This cat's out of the bag—a camera trap recently captured a Persian leopard in Afghanistan's central highlands, where the big cat had been thought locally extinct.

The newly released photographs, taken in the fall, include this September shot of an adult leopard investigating the camera, "appearing to threaten it with canines exposed," according to the Wildlife Conservation Society, which helped set up the camera traps. The images are "indisputable proof" that the big cat is hanging on in the region, the group said.

The camera traps also captured dozens of pictures of other wildlife species, including lynx, wild cats, wolves, red foxes, and stone martens.

(Related: "Afghanistan Bright Spot: Wildlife Surviving in War Zones.")

"To see such a varied array of wildlife after we have endured so much conflict gives us hope for Afghanistan's future," Mostapha Zaher, director general of Afghanistan's National Environmental Protection Agency, said in a statement.

"Intact ecosystems represent a foundation for our country's reconstruction and development. This is also our heritage, our natural resources, our fauna and flora. It is incumbent upon all of us to conserve and protect our environment and hand it over to the next generation of the citizens of Afghanistan."

Photograph courtesy WCS Afghanistan Program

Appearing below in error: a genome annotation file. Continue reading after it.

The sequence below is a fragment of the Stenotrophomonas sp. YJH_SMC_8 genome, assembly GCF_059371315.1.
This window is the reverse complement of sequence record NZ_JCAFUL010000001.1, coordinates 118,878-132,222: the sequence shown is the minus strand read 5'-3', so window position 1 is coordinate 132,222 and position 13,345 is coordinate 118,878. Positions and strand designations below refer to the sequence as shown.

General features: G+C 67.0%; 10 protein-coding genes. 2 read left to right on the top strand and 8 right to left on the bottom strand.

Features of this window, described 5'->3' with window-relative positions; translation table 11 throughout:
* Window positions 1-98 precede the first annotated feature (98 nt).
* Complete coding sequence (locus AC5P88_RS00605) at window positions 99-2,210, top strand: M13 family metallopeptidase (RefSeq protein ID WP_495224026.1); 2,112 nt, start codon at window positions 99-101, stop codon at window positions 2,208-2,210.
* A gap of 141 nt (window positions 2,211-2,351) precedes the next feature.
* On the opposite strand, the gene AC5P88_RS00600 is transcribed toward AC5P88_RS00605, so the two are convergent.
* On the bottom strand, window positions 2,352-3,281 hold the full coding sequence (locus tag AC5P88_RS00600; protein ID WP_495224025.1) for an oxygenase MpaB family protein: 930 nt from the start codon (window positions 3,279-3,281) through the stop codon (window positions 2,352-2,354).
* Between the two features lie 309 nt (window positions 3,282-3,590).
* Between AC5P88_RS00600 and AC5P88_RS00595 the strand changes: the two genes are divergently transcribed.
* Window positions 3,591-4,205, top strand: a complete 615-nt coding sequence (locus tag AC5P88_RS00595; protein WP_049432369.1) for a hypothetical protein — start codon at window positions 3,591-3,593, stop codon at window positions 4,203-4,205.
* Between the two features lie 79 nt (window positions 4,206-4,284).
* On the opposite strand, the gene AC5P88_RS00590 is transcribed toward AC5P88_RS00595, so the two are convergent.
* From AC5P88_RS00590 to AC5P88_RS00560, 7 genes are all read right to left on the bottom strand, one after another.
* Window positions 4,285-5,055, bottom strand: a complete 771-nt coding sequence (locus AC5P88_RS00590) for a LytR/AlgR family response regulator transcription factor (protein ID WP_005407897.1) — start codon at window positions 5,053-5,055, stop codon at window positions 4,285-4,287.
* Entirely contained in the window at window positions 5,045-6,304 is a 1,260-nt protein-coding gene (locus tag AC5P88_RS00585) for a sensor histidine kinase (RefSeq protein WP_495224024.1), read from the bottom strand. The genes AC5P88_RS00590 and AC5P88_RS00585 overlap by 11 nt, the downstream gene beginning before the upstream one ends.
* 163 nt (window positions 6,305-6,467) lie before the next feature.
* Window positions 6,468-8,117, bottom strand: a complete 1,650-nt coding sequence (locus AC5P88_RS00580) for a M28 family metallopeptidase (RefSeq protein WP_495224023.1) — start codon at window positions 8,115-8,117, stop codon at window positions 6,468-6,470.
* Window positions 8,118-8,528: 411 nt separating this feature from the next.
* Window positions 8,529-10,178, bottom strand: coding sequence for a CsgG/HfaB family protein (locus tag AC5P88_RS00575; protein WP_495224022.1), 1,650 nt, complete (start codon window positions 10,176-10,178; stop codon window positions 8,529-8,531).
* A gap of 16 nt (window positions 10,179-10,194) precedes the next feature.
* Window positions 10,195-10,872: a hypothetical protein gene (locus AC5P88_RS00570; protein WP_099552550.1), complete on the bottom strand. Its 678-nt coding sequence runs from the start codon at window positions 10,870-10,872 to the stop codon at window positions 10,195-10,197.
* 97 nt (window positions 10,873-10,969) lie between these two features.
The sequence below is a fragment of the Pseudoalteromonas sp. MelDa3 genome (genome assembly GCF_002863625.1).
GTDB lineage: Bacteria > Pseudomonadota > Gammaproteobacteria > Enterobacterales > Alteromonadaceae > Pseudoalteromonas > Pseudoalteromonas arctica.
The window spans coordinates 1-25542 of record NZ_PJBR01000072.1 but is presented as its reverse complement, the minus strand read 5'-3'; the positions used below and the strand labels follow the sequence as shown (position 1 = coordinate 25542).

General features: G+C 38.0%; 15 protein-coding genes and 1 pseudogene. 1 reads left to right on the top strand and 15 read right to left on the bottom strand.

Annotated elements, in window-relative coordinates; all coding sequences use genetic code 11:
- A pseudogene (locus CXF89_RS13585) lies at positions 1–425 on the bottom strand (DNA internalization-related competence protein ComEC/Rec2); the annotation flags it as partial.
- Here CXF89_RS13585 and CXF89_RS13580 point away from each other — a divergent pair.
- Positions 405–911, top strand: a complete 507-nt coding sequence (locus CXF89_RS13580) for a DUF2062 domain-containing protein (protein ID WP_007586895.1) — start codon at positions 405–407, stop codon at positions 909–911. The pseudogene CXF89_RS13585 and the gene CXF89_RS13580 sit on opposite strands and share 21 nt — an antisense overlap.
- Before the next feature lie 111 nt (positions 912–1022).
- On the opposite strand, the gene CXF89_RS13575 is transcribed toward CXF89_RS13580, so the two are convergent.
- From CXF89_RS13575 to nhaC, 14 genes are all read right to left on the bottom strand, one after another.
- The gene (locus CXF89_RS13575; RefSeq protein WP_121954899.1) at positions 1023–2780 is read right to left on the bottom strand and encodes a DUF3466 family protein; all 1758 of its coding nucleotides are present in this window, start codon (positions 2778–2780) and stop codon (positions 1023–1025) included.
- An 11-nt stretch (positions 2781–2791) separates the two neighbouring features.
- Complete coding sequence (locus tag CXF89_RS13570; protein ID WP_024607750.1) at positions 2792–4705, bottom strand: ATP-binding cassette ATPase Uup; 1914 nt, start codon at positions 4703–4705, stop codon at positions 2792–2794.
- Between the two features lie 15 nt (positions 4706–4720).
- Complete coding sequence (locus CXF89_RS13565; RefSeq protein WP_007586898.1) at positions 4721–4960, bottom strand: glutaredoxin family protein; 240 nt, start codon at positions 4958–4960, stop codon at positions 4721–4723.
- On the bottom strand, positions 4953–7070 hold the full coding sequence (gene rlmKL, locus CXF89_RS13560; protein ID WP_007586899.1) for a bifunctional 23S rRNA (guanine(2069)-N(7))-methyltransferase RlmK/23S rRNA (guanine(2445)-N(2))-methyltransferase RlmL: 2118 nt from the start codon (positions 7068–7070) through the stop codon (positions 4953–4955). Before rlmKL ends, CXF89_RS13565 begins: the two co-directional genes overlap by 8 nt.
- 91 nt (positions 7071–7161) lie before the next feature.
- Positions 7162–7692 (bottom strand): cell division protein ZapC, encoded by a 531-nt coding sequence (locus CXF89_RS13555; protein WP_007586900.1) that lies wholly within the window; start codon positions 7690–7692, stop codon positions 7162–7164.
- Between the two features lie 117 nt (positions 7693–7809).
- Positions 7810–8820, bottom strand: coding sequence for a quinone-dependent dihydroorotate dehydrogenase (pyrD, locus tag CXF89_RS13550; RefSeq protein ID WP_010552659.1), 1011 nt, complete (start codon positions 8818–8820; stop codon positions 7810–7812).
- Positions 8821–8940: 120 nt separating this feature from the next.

Photograph courtesy WCS Afghanistan Program
A red fox—a species common to North America—walks in front of a camera trap in Afghanistan in September.

Photograph courtesy WCS Afghanistan Program
A wildcat, a distant relative of the domestic cat, peers inquisitively into the camera in August.

Photograph courtesy WCS Afghanistan Program
A stone marten—a member of the weasel family—checks out a camera trap in September.

Photograph courtesy WCS Afghanistan Program

Poachers pursue an ibex, which triggered the camera trap not long before this photo was taken in October.

Illegal poaching is still a "very real threat," Peter Zahler, deputy director of the Wildlife Conservation Society's Asia Program, said in a statement.

"We are thrilled by these images and the story of survival that they tell, but we were sobered by the fact that the cameras also took photographs of local people walking past with guns," Zahler said.

Responses to "Wild Animals Photographed in Afghanistan"

  1. Amazing photos...than you for sharing their journey documented. Peace, Mary Helen

  2. Anonymous says:

    They are very beautiful creatures. May the animals remain safe from man, who is so destructive.

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